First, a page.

Religious pilgrims journeyed to the current location of St. John in 1875 and broke away from the Mormans to form the first Church of Jesus Christ.
This is the promised land. It’s St. John now but for a group of travelers from long ago, this place was originally Zion Valley, the promised land.
A plaque in front of a church at Main and 5th Avenue tells how a band of religious travelers from Pennsylvania and West Virginia journeyed to Kansas and eventually settled on this place on the prairie and called it Zion Valley, said Stafford County Historical and Genealogical Society executive director Michael Hathaway.
Led by William Bickerton, a group of Mormons broke away from the Mormon church because of a controversy in the church over fundamental beliefs. This group did not believe in polygamy and was being forced to accept the church’s beliefs, so the decision was made to break away from the Mormon Church and find a new place to start a new church, the Church of Christ, Hathaway said.
Bickerton, who was living in Pennsylvania, traveled to Kansas and found the place were St. John sits now. The historical legend says when they reached this place, they bowed and blessed the land. The legend further says that as long as the faithful gather here for worship, no cyclone would ever destroy the town, Hathaway said.
With Bickerton, who was the president of the Church of Christ, leading the way, a group of from 20 to 35, depending on the historical document, traveled by ox drawn wagon from Pennsylvania and West Virginia to Kansas where they met up with a group of “saints” from Wilson County. This group reached their destination in 1875 and established their church on the site where the monument exists and established the first Church of Jesus Christ.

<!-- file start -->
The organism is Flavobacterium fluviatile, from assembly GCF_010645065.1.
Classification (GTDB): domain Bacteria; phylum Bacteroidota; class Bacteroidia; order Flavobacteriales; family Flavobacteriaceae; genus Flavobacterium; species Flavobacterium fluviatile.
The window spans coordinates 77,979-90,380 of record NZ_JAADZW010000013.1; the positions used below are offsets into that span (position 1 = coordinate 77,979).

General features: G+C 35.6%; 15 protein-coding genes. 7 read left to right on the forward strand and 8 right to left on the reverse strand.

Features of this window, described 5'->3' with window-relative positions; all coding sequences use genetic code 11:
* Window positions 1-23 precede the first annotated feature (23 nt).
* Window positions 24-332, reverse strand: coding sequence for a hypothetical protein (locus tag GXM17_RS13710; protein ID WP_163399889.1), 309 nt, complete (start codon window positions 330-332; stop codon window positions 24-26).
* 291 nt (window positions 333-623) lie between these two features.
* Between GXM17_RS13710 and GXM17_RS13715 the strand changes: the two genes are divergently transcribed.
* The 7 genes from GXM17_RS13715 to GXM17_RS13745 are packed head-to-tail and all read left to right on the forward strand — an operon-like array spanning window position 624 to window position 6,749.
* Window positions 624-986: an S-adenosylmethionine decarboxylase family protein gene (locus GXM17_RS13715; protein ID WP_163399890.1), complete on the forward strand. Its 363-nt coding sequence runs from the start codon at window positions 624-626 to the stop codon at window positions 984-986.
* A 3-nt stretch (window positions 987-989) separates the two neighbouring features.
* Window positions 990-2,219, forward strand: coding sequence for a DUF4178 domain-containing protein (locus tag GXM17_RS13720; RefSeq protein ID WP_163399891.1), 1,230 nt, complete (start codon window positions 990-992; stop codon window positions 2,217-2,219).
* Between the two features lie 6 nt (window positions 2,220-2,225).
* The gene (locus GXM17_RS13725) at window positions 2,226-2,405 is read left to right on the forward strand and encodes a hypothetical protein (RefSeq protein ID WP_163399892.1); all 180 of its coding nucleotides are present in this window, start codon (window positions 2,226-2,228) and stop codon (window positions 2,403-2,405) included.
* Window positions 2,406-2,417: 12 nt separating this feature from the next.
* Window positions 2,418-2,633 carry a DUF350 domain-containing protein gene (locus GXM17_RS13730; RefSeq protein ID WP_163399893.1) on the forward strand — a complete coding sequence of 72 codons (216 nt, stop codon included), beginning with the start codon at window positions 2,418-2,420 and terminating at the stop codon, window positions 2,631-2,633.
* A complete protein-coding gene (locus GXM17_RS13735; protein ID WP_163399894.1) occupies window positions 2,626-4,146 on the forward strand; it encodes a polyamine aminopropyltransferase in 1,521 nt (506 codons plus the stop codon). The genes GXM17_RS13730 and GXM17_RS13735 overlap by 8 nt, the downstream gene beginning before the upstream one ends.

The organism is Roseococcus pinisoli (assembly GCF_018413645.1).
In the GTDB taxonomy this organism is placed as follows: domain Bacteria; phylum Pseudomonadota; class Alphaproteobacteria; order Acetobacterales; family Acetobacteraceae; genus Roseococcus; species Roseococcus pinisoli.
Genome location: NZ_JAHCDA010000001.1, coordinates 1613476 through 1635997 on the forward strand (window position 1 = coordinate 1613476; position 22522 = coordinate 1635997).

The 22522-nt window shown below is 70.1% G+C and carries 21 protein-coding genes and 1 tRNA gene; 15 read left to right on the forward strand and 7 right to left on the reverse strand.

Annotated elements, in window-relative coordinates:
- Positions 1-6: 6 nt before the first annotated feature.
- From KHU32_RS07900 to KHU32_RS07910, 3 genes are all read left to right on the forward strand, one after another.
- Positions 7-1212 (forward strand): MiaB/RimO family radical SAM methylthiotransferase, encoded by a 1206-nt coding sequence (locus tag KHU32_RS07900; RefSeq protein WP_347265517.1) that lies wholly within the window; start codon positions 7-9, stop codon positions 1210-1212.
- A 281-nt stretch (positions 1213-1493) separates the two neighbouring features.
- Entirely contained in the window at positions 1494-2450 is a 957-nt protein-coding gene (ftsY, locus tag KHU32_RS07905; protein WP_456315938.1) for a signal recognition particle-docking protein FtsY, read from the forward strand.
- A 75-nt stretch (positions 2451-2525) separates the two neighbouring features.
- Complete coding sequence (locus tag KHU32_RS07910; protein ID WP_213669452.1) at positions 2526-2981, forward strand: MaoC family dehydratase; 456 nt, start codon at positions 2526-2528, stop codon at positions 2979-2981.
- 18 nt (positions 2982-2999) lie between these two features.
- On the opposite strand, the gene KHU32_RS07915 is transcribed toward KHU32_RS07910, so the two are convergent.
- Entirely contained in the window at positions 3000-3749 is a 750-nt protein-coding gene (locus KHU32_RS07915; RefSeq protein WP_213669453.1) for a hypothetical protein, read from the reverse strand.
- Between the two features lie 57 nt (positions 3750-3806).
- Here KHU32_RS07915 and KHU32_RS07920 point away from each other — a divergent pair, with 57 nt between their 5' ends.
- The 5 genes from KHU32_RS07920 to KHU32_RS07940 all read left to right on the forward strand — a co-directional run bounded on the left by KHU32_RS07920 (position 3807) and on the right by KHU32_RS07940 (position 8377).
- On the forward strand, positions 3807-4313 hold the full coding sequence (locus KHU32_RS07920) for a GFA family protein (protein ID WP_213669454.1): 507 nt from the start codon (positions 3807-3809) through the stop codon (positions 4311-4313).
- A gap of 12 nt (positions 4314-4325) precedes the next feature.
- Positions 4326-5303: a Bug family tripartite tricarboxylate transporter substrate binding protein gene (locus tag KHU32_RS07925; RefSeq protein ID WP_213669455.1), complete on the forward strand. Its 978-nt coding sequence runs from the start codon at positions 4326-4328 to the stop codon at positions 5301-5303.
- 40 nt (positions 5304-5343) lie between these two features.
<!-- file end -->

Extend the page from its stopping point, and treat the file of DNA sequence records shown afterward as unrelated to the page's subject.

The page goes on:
The place was known as Zion Valley from 1875 to 1879, when the name was changed to St. John. Hathaway said the town was named St. John to gain favor with the governor, John P. St. John, to help the town get its charter.
One of those members was Charles Augustus Brown who lived from 1861 to 1936. He was a well established land owner and was well liked in the community. He served as mayor for more years than anyone else and was president of the St. John Bank.
His family donated the Brown Memorial Bank to the city of St. John and it is still used today. He was the son of an original member Charles Augustus Brown, Sr.
The church is still in use today with Alexander Robinson in charge along with his son David Robinson.
Bickerton was born in 1815 in Northumberland, England. He died Feb. 17,1905 in the home of Allen Wright at over 90 years of age. A story of his death in the County Capital newspaper on Feb. 23, 1905 said he had a bad scare when the bed he was sleeping in caught fire and he never recovered from the scare.
More about this band of religious pilgrims is available at the Stafford County Historical and Genealogical Society Museum. For their story and more about the history of Stafford County, visit the museum at 100 North Main in Stafford. Contact 620-234-5664 for hours of operation. Also visit staffordcounty.org/museum for more information.